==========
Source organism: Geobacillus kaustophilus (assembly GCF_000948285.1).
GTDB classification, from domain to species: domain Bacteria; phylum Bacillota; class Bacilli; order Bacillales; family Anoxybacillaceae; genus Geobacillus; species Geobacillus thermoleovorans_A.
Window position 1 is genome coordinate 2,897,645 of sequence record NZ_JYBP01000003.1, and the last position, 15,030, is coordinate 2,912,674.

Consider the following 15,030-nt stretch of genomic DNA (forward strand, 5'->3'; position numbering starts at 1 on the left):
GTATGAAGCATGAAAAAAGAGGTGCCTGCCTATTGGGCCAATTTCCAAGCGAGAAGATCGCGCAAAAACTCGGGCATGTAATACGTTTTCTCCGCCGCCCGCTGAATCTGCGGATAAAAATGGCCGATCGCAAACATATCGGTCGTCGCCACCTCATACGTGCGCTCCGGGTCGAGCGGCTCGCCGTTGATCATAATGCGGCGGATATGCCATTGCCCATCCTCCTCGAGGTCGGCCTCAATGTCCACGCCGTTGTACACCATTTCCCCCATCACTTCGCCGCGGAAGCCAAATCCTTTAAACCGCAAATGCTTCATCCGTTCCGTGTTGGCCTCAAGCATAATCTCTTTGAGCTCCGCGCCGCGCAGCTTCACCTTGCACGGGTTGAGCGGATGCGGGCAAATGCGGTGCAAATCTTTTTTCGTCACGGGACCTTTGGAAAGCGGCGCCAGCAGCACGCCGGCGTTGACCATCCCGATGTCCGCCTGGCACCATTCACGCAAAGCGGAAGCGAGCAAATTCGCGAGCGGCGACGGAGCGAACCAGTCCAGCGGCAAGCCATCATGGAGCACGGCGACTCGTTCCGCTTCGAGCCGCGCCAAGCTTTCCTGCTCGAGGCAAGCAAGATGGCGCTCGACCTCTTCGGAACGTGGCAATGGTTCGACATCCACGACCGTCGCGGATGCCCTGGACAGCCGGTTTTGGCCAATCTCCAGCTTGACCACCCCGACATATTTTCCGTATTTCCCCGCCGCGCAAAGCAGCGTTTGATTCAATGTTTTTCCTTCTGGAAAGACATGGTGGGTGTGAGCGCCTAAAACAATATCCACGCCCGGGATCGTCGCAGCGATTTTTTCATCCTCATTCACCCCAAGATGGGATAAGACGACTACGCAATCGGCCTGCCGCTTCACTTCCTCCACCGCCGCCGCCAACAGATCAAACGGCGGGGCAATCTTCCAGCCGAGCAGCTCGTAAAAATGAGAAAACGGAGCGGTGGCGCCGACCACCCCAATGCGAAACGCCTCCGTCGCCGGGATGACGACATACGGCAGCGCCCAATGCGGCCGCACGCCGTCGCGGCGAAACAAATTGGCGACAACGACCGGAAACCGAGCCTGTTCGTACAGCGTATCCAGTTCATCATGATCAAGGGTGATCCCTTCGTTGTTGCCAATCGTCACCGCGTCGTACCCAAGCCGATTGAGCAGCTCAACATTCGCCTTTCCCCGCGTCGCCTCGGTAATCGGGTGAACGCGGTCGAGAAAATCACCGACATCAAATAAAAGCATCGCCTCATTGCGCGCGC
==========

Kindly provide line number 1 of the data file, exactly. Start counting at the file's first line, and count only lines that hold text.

Source organism: Geobacillus kaustophilus (assembly GCF_000948285.1).